Untitled Essay Research Paper Artificial Heart Devices

Untitled Essay, Research Paper

Artificial Heart Devices In its never ending pursuit of advancement, science has

reached a crucial biotechnological plateau, the creation of artificial organs.

Such a concept may seem easy to comprehend until one considers the vast knowledge

required to provide a functional substitute for one of nature’s creations.

One then realizes the true immensity of this breakthrough. Since ancient

times, humans have viewed the heart as more than just a physical part of

the body. It has been thought the seat of the soul, the source of emotion,

and the center of each individual’s existence. For many years, doctors

and researchers left the heart untouched because they thought it was too

delicate, too crucial to withstand the rigors of surgery. However, the innate

human desire to achieve brought about the invention of the artificial heart.

The potential for such inventions are enormous. According to the American

Heart Association, there are between 16,000 and 40,000 possible recipients

of artificial heart devices under the age of sixty-five. If perfected, it

would enable us to save thousands of human lives.

In considering the full impact of artificial heart devices

on society, we must not narrow our thinking to include only the beneficial

possibilities. There exist moral, ethical, and economic factors that accompany

these new innovations to humanity. Who will receive these brilliant inventions?

Obviously not all of the patients will get transplants, so selection criteria

must be established. The high price of artificial heart devices and their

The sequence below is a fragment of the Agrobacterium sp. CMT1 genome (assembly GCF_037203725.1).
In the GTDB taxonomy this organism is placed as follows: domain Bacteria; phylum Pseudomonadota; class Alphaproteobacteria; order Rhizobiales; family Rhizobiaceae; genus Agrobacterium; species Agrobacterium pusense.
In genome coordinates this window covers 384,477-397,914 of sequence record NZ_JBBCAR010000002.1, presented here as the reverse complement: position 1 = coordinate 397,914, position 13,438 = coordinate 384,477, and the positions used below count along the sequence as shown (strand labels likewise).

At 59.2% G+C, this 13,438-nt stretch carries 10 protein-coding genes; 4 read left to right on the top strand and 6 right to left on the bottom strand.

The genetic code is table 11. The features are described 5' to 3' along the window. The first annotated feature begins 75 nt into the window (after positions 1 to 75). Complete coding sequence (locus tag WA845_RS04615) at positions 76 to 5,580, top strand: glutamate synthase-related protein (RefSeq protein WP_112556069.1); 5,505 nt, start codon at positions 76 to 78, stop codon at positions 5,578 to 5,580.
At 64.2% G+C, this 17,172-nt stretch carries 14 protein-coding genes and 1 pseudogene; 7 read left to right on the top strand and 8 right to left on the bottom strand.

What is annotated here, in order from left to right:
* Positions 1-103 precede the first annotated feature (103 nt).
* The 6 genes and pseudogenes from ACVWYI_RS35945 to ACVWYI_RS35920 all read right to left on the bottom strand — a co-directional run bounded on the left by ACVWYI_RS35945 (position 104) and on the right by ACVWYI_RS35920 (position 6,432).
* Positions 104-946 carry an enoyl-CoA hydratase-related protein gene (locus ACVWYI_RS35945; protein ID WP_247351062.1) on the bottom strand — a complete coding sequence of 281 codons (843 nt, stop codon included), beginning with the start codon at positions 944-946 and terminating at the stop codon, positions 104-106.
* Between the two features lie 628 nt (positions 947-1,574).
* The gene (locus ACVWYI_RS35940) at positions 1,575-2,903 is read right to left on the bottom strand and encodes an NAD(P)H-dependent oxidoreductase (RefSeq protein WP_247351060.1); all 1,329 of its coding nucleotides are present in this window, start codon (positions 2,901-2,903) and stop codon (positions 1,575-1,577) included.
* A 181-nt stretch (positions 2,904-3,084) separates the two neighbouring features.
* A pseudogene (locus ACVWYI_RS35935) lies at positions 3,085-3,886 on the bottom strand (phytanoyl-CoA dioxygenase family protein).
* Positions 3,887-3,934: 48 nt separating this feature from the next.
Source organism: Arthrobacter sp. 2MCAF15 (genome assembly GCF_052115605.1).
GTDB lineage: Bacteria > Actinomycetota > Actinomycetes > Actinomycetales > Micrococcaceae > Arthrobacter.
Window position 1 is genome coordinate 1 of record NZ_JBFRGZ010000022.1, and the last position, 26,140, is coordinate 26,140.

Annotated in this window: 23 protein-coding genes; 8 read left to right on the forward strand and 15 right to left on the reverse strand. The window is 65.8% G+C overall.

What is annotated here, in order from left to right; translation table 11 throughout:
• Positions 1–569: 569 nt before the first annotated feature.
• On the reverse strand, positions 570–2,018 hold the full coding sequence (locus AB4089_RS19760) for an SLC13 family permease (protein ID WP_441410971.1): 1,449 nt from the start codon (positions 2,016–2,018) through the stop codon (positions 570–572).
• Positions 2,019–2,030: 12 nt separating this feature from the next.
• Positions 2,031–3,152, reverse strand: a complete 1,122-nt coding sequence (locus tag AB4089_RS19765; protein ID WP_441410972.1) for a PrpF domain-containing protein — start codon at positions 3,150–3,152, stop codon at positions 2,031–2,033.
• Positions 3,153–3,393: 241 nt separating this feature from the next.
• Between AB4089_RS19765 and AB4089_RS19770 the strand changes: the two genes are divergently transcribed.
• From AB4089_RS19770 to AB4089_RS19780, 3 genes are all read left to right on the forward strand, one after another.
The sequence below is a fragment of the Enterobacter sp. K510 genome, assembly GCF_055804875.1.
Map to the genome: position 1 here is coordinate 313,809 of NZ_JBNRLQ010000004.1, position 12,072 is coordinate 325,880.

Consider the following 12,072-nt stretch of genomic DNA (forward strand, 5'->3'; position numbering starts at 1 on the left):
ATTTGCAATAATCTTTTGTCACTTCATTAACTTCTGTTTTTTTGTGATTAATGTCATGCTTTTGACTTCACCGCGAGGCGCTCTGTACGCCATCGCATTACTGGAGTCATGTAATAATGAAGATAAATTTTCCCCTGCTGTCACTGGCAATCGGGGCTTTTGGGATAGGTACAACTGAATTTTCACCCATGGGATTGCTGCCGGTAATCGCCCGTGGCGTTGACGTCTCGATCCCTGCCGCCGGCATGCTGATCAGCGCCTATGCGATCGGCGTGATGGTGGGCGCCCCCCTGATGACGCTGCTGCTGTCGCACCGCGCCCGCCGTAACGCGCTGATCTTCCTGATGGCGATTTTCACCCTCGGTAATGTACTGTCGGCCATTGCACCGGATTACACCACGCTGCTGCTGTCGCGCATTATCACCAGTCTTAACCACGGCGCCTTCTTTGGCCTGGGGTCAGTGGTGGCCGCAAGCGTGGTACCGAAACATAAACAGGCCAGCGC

implantation will eliminate some candidates. Unfortunately, this is not fair.

The rich, in essence, can buy life, whereas the poor are abandoned to die

in a diseased state. A thorough analysis of the implications of the implantation

of such devices reveals not only selection and economic consideration, but

mortality and ethics as well. Many contest that it is simply wrong to tamper

with the ways and creations of nature. By prolonging life through unnatural

means were are defeating natures foremost tenet of the “survival of the fittest.”

We are preserving the weaker gene pools and contributing to the deterioration

of the human species. These and other considerations play a vital role in

determining the artificial transplants actual benefit to the contemporary

world and the world of tomorrow. A full-scale incorporation of the artificial

heart devices technology into the medical world could have serious consequences,

all of which must be considered before such a rash step is taken.

Artificial heart devices are indeed a biotechnical wonder. Although they

are not yet perfected for permanent implantation, they are the most reliable

substitutes for bad heart parts until other functional, transplantables can